Unbeknownst to me, I was playing Road Runner: an extreme version of the dodgems where only one player is ensconced safely in a vehicle. From my varied experiences, I can state with great authority that the drivers fall into two distinct categories:
a)     The ‘Runners are the spawn of the Devil/ I pay my road tax ergo the WHOLE road belongs to me’ category… or
b)     The ‘Gosh I’m terribly sorry, I didn’t see you there,’ category.
You can always spot the players from group B because they anxiously look into their rear view mirror to check that they haven’t actually killed you. I have a good mind to hide in a tree and throw one of my trainers into the middle of the road and if they weren’t so new-ish and lovely, I would!

Okay, down to business, the run. I belong to a lot of forums and many of the people to whom I speak live in warmer climes: they write things like ‘humidity 100%, really hard to run,’ and ‘102 degrees but I’ll risk a quick 10 miles.’ Today, in Yorkshire, the temperature hit the dizzy height of 17 degrees (which is practically bikini weather), this meant that the humidity was approximately minus 60%. Sunny and warm-ish, hardly the perfect running conditions I’m sure you’ll agree…
                Basically, my husband and kids drove me in a straight-ish line 12 miles away from my house. My husband asked me several times if I was paying attention to the route because I would be running home- alone. Obviously I nodded and smiled, then returned to my Michael Bublee daydream (which is definitely not running related). They dropped me off- waving and cheering, they drove away. At an insultingly fast pace. And I didn’t really know where I was. So I just ran.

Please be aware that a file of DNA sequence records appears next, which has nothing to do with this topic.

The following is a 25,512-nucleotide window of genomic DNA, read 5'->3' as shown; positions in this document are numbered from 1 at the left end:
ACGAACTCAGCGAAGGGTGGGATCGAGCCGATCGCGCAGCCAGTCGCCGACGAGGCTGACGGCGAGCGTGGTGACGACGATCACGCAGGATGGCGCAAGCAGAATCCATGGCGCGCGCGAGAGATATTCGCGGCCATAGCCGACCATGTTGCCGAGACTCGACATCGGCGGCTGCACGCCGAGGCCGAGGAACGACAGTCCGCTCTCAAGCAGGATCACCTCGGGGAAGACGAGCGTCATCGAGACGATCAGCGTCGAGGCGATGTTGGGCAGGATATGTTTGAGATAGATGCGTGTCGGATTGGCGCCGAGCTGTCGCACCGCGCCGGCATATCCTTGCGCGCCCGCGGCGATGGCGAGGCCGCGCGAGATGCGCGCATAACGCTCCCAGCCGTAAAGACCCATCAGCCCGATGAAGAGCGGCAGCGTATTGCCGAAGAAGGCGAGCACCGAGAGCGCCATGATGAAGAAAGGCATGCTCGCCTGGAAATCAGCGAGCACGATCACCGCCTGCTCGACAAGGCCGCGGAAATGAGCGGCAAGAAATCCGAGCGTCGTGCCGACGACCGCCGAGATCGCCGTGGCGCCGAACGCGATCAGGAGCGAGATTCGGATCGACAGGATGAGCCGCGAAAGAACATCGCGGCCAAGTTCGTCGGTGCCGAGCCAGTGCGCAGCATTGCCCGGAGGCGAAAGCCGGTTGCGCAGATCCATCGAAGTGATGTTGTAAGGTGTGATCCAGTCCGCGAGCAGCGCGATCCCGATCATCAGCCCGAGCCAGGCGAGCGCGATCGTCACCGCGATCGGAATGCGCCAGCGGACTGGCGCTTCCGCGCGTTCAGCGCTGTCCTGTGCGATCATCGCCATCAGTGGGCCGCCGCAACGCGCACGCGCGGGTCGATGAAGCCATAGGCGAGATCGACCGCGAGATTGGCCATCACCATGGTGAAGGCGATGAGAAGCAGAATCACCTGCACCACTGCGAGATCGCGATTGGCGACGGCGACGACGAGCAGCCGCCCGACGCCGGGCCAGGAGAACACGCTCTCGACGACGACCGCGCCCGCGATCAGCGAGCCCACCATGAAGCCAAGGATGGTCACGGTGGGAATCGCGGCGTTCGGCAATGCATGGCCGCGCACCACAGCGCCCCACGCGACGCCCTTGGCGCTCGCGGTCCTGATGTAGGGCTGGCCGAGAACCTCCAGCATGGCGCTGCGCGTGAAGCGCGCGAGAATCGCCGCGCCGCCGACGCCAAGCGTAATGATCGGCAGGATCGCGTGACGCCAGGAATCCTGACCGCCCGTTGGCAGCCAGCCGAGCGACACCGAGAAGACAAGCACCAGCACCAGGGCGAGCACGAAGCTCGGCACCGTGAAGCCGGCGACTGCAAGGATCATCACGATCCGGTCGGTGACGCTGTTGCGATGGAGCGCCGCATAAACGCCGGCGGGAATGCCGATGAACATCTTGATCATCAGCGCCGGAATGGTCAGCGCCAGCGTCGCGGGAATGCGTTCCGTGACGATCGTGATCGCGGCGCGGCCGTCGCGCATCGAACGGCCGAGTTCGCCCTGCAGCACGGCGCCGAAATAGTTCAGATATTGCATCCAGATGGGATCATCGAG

I vaguely recognised some roads and just kept going then I hit the mothership of all hills. This was mile 5 and I’d been struggling a bit after exerting myself during Pop-up chicken (I sprinted a bit just in case the woman threw one of her wedges at me). So when I saw this hill I could have cried. Bravely, I soldiered on but it damn near killed me. Eventually, I had to walk 5, run 5 because my legs were howling in protest. What was worse, every time I rounded a corner, I expected to be at the top but it just kept going. I tried everything- my A-Z, my poem, my mantra’s- I said ‘I love running’ so many times that the words blurred together…
                When I reached the top, I had a power nap on a bench, took goo and drank some lucozade. To Hell with the instructions to ‘drink with water,’ I’d have wrung out my sock and drunk my foot sweat at that point! Thank God, I thought, I’ll NEVER have to run that bloody hill again. Finally recognising a familiar road, I trotted off singing ‘I love running.’ And I meant it!
                When I finally reached home- two and a half hours later, I proudly (and a little smugly if I’m honest) explained how I’d even added mileage to my route. My husband replied, ‘that’s a good job because that very hill is part of your half marathon route. That was a lucky detour eh?’ All together now, ‘I love running…’ Grgrgrgrggrrrrrrr….

Happy times x